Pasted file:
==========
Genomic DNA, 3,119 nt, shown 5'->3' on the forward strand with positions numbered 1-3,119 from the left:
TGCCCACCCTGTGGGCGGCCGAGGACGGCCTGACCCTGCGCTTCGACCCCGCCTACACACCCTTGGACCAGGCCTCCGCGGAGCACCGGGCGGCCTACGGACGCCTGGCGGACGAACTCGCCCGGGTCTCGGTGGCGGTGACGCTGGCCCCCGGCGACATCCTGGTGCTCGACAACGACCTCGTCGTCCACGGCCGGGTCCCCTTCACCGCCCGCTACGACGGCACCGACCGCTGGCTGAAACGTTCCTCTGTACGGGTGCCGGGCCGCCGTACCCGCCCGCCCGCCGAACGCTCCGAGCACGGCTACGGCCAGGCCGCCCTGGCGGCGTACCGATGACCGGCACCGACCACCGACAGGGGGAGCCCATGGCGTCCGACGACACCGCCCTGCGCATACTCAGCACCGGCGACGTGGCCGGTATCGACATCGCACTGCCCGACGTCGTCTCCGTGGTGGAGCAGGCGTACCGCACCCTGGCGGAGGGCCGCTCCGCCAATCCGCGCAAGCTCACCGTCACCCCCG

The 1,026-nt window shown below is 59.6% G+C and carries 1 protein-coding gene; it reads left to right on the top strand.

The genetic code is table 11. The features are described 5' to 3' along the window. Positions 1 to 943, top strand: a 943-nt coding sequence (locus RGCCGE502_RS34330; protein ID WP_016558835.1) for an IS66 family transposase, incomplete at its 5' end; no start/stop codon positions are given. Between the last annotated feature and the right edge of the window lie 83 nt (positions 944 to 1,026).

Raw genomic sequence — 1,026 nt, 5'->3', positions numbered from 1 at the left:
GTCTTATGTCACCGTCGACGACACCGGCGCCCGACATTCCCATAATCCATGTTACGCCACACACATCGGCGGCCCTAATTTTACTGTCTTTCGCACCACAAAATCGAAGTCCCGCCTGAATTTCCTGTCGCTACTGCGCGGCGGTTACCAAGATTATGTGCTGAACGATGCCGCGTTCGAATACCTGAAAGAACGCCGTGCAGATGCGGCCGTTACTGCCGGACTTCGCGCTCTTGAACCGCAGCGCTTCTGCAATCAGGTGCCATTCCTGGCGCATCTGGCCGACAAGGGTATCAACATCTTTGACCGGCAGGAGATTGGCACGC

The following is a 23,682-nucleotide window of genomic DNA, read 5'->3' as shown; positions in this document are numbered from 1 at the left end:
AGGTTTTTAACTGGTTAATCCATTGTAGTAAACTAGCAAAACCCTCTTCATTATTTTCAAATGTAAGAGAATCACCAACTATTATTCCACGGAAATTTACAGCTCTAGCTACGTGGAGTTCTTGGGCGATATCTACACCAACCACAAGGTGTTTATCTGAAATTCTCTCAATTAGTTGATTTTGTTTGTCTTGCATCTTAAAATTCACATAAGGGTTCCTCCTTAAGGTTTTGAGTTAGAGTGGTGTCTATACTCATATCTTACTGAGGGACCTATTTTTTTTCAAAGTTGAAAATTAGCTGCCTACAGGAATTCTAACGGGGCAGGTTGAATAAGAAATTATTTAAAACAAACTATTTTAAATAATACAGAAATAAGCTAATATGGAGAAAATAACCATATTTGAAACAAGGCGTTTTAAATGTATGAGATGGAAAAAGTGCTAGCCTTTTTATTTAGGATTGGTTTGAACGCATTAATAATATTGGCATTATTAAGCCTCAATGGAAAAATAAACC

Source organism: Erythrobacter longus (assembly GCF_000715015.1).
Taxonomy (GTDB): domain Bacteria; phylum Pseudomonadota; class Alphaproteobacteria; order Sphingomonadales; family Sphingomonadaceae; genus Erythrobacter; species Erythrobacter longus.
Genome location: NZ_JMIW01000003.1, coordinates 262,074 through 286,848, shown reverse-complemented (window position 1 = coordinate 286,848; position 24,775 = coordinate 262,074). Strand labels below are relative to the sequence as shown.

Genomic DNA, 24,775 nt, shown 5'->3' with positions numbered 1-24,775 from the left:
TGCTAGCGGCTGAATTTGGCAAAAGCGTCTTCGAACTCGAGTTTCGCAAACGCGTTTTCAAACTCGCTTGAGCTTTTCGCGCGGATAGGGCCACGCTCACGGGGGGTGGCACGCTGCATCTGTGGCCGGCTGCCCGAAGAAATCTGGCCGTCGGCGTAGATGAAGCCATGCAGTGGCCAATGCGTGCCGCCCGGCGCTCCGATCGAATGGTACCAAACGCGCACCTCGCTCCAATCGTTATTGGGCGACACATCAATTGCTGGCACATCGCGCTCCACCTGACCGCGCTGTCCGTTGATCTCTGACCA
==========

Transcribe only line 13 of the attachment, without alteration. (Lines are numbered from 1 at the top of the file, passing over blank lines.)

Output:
TGCTAGCGGCTGAATTTGGCAAAAGCGTCTTCGAACTCGAGTTTCGCAAACGCGTTTTCAAACTCGCTTGAGCTTTTCGCGCGGATAGGGCCACGCTCACGGGGGGTGGCACGCTGCATCTGTGGCCGGCTGCCCGAAGAAATCTGGCCGTCGGCGTAGATGAAGCCATGCAGTGGCCAATGCGTGCCGCCCGGCGCTCCGATCGAATGGTACCAAACGCGCACCTCGCTCCAATCGTTATTGGGCGACACATCAATTGCTGGCACATCGCGCTCCACCTGACCGCGCTGTCCGTTGATCTCTGACCA